What’s interesting to me is that we do see many games breaking away from the “do or die” mold of classics like Space Invaders and Donkey Kong. Games like Actual Sunlight and Dys4ia clearly encourage us to consider the lives of different people. And we’re even seeing some games stay true to the old-school survival mentality while incorporating truths about social reality — Grand Titons’ combination of trans woman identity and shooting is a fascinating case. At some point I expect to see some very personal accounts about race in games. The question is when?

Sidney Fussell: “How do different people live?” is a great starting point for exploring identity in games. I think zombie media is an especially apt space for this question, because characters are stripped of the institutions that mask their prejudices. Kenny’s misconceptions about black criminality would’ve gone largely unquestioned in his native Florida, and Lee’s elitism is, if anything, encouraged among academics. Their partnership is great because it’s so implausible in the “real” world, where these institutions function to segregate us. But as much as I liked Walking Dead, it was only passingly concerned with how people live; the game is about how they die. Or un-die, I guess.

Dying is as ubiquitous a mechanic in games as pressing Start. It usually means failure — if the player avatar dies, it means you’ve screwed something up. I think a game like Dark Souls is interesting because dying isn’t the Ultimate Failure, it’s part of learning how to play the game.  It’s pointless to tell the player “don’t die” — it’s unavoidable. I think this is an acknowledgment of how similarly pointless it is to tell players “don’t fail.” Just make dying/failure part of the play process, and its meaning changes from “you’ve failed” to “you need to learn something.” It’s an interesting way to become comfortable with death/failing and is really the only aspect of Dark Souls (“Dark Soils” as I besmirch it on Twitter) I’d like to see more games adapt. If dying wasn’t the only way to communicate certain meanings to players, we might see life explored in more interesting ways.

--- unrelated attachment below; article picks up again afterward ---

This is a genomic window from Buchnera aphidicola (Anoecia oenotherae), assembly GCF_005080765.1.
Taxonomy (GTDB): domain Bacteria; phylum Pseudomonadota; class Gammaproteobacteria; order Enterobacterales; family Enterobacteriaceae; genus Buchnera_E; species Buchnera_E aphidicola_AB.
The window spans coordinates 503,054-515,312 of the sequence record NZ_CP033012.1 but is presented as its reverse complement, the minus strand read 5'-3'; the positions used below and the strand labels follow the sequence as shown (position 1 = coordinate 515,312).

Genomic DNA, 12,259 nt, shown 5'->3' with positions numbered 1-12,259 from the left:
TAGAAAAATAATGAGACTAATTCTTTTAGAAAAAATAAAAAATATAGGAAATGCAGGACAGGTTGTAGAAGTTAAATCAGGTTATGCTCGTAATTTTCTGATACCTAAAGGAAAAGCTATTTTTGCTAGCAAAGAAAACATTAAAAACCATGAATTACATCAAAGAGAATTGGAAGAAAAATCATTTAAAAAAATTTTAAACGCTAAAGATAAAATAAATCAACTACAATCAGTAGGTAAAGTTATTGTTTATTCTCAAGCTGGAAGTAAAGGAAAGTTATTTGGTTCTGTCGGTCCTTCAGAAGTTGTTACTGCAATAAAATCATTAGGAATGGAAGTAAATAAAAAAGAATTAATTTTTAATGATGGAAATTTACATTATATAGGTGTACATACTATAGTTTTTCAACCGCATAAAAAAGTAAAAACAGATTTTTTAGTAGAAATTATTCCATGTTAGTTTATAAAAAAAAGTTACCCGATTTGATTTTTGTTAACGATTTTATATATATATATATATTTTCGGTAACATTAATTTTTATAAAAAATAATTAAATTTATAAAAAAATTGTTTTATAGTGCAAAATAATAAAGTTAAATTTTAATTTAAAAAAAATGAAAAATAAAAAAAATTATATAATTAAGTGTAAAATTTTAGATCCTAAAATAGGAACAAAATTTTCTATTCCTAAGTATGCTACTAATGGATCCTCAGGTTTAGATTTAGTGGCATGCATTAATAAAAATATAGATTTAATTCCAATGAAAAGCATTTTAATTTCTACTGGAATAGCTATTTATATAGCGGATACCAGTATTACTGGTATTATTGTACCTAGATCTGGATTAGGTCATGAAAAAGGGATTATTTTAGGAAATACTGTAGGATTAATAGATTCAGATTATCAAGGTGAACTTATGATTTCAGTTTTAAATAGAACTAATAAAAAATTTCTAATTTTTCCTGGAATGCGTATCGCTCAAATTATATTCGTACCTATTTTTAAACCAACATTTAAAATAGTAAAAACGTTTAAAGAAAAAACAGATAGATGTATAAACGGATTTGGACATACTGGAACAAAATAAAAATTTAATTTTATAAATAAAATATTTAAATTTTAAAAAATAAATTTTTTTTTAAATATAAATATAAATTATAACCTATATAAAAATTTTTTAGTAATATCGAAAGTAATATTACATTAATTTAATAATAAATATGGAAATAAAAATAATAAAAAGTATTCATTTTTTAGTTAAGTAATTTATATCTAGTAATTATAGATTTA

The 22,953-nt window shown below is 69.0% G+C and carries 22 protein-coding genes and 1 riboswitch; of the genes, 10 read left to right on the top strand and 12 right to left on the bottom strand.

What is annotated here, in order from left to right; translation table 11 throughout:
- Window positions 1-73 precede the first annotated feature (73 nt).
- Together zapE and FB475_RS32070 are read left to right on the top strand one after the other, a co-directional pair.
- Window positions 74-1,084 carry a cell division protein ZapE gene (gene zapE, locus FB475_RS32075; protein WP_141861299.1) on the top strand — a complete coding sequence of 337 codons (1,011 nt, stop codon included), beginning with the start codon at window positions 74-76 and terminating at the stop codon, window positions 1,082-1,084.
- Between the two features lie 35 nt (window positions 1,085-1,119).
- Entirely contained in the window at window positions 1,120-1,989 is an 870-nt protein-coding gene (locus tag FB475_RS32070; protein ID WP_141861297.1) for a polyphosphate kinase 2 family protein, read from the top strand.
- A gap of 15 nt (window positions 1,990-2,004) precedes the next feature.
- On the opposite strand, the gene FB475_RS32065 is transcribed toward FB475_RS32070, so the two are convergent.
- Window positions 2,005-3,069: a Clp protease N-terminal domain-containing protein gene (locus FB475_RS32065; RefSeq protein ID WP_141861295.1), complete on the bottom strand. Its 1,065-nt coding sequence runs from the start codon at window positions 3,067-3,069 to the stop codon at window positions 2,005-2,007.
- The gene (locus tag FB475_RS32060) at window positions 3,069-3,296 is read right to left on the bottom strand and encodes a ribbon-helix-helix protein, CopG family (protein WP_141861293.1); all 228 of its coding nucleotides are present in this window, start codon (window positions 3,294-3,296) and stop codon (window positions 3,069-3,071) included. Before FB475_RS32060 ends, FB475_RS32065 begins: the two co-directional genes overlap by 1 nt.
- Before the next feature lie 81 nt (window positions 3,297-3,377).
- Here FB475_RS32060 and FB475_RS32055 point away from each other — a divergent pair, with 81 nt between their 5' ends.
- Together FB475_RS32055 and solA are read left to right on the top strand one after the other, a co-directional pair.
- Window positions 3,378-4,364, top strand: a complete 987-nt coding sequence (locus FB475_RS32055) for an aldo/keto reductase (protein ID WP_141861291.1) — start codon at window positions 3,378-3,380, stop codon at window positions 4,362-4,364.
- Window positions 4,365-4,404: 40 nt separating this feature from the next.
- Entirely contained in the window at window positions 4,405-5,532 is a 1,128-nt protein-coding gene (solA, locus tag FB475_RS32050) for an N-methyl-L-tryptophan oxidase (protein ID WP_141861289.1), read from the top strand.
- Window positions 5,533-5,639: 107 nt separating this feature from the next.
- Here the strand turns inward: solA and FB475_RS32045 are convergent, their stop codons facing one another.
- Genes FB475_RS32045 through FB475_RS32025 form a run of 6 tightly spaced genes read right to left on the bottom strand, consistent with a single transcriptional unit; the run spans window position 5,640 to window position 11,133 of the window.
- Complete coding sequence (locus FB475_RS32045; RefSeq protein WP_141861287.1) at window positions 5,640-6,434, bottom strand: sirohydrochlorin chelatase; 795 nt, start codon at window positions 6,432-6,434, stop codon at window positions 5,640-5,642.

I haven’t died yet, so if I wanted to make a game about some aspect of my life, I’d need some other way to convey failure/miscalculation/error.  I think indies exploring people’s lives are expanding our vocabulary of game mechanics, “breaking away from the ‘do or die’ mold” like you said and encouraging different ways of communicating success, failure, winning, etc. Speaking personally, my friends and I once joked about gamifying (that’s a thing, right?) a racial aspect of my job. I talk to people on the phone a lot, who then come into the office with some line akin to “Oh, I didn’t expect you to be Black!” which I’ve never managed to inure myself to. We imagined a Guitar Hero style quick-time event where the player inputs commands to alter my voice to sound more typically Black. On reflection, I realized “winning” meant I’m avoiding the awkwardness, but capitulating to a problematic definition of Black voices. And “losing” meant I’d have to endure the awkwardness but get to screw with (white) people’s ideas about what Black people sound like, talk like, etc.

I think exploring race and identity is a great way to complicate meanings and mechanics in games because life is complicated. I think translating that fluidity in gaming would make for more interesting, inclusive games. We all win and lose in various hazily defined ways that don’t involve rag-doll physics or torture gorn. I’d love to see games tackle messy notions of identity because I think it allows for new aspirations for the medium beyond simply being profitable.